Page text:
Wednesday, September 23, 2009
"Me Making all the Pies for the Holidays" Rhode Island, 1978
I spoke to my mom tonight and she was ready to go with a topic. She said she had been thinking of many. She started to suggest something fun that families can do together and that started her talking about cooking together.
"Maybe baking cookies, chocolate chip or peanut butter? Maybe baking a pie? How about... me making all the pies for the holidays?"she asked.
"Great idea!" I told her.
My mom was the best pie crust maker in our family. She made all the holiday pies until she lost her ability to stand long enough to roll the crusts. My dad helped her for a few years and even took over for a while. I tried twice—after years had passed since she rolled a crust—to have her instruct me.
The first year we tried to make a crust together, my mom and I used a bad can of Crisco. It had been left in the cupboard probably since the last pie she made. I was not aware of the age of the Crisco, my mom on the other hand "did think it smelled a little funny, but figured it would be fine." We served our chocolate cream pie that Thanksgiving and immediately almost everyone knew that something had gone horribly wrong. I turned to my mom for some explanation and she said something to the effect of, "I was worried about that." At which point my brother-in-law looked up from his empty pie plate and asked "worried about what?" My sister quickly razzed him, "You didn't taste anything funny about the pie?" Needless to say, my sister, dad, and I are much better about checking dates on food now.
The next time my mom and I tried to make a pie together was for Christmas. I relied on my mom for the recipe. We got the pie to my aunt and uncles, I was very hopeful—after all I bought the new Crisco myself— as my Nonnie, who always did the pie cutting and serving, went to cut our pie first. She suddenly looked to me in a panic as she absolutely could not get the knife to go through the crust. I got very mad at her for not "trying hard enough." It took my trying to cut the pie myself to accept our failure, and apologized to my non. My mom and I had forgotten one ingredient—water.
Don't worry though, my most recent pie crust experience was a success. I made it with my 4 year old. We signed on to allrecipes.com watched an instructional video and got an actual recipe. I spent much time thinking back to the disfunction of my first two pies, pre-internet.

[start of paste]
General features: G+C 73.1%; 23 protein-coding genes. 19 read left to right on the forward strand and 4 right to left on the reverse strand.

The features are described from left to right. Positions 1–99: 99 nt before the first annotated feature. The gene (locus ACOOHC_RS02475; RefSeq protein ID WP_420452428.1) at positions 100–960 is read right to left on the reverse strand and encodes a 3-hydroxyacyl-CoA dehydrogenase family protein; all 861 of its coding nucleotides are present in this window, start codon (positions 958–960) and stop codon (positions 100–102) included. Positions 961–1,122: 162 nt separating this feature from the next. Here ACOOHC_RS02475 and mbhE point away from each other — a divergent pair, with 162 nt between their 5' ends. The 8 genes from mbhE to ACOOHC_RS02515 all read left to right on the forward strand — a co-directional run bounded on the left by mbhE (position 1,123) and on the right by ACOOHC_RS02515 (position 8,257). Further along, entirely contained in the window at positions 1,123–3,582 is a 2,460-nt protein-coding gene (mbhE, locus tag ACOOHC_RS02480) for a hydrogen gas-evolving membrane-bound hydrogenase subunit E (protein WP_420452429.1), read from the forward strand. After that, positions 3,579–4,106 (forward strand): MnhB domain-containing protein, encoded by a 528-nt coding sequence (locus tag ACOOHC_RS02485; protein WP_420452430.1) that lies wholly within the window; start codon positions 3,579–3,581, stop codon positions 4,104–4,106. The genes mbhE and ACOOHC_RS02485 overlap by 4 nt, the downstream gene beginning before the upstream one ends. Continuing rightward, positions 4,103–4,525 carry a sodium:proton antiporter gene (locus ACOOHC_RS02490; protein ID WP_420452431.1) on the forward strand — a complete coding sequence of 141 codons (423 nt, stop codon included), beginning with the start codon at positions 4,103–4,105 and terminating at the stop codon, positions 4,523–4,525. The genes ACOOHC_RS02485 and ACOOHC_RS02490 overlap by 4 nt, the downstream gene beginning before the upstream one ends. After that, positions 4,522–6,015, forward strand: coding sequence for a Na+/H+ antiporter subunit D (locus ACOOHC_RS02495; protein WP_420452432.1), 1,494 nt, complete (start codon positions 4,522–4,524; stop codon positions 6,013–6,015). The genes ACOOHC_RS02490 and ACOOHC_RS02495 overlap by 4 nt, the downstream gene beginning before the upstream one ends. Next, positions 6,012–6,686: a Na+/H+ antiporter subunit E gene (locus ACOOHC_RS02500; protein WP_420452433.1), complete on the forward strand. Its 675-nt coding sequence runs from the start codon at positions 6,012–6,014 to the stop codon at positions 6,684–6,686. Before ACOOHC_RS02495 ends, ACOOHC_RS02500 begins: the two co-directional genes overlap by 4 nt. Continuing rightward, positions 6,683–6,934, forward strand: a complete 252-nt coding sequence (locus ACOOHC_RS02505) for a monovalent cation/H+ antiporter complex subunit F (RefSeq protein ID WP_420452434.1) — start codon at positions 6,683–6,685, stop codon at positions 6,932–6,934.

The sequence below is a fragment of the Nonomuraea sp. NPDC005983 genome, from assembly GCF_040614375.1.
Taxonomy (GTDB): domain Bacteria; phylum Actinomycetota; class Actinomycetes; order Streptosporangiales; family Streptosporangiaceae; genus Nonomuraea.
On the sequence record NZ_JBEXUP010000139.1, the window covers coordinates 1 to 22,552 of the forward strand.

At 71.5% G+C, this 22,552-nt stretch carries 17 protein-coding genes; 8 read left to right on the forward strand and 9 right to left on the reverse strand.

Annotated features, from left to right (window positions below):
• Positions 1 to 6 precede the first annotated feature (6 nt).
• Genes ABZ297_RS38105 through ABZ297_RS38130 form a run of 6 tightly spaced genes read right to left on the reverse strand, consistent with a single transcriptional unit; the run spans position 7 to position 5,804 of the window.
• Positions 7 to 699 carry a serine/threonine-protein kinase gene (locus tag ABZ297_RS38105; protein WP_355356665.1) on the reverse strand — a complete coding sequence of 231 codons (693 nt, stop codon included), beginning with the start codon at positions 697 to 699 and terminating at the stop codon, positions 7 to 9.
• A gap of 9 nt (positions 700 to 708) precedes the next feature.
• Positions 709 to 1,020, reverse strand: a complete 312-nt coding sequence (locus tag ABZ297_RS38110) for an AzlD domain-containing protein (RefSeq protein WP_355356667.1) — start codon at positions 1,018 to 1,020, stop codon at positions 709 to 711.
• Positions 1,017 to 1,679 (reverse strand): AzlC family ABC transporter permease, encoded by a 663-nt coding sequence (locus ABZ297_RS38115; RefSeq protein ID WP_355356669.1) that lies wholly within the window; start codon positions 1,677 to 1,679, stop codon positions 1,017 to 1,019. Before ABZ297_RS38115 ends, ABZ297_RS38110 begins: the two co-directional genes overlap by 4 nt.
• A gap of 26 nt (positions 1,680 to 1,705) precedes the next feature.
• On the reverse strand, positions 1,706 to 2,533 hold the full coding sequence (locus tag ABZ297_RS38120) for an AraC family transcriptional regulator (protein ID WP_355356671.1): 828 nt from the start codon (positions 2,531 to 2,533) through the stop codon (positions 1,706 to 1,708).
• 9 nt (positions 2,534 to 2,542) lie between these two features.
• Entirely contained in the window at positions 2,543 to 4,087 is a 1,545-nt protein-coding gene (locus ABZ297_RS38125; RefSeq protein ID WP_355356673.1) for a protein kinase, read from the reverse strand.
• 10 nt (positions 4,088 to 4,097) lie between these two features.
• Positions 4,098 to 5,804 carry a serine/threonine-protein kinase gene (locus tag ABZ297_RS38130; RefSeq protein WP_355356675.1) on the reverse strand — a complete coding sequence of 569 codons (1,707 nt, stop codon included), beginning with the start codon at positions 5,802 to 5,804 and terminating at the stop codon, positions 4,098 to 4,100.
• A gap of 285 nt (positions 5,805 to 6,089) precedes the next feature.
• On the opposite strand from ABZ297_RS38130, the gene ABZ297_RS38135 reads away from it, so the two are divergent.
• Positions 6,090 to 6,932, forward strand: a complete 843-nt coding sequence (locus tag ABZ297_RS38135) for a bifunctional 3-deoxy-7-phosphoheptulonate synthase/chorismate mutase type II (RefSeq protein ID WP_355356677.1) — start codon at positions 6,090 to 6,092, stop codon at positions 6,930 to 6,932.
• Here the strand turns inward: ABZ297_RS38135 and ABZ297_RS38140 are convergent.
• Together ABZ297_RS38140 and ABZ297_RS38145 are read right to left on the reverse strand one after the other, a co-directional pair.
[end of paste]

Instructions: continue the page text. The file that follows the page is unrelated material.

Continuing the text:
Now back to my mom. I asked her to tell me more about her ability to make a delicious crust. Here's what she said.
"I didn't learn to make a crust until I married your father (age 21). I had cooked meals for my whole family growing up by age 10 and was always a baker, but I never tried crusts. Your dad used to make 50 thousand pies when he worked with his dad at Valley's." (Valley's Steak House, was by the airport in Warwick, RI. My grandpa Edge was the baker there, my dad a baker and grill man, my mom a waitress, and her mom, my non, a waitress/hostess/matchmaker. It's there that my parents met, there that my dad asked my non for my mom's phone number and there that my mom said to her mom, "don't you ever give that guy my number." The rest is history. I ate there before they closed it down and actually have a visual memory of the kitchen and my grandpa baking there.) "I thought if your dad could do make a pie so could I," she continued. "And so I tried to make a crust, he came home from work and found me with a crust that wouldn't cook and walked me through all he knew. It took me a while to get good, but I finally got the feel of it and then it was really easy. I made all the pies for the family on the holidays because my crusts were the best. My crusts tasted great because I used Crisco and not lard."
As for this little illustration, I have a photo on my desk of my mom, my sister, and me. I'm maybe 4. I used this photo as a guide to my mom's face. I put her in my favorite shirt of hers, the grey bunny shirt, and as I painted it, I saw how young she was when she had me, how gorgeous, how passionate about a clean house and delicious pies. I understood as I did when she was in the hospital last year, how much her presence ads to my parents' house. She was not a playful mom when I was young, but she was always busy making a stable environment for us. In the painting she is maybe 26, 10 years younger than me right now, and yet to me, I will never be as old as she was then and I'll also never have a brown fridge.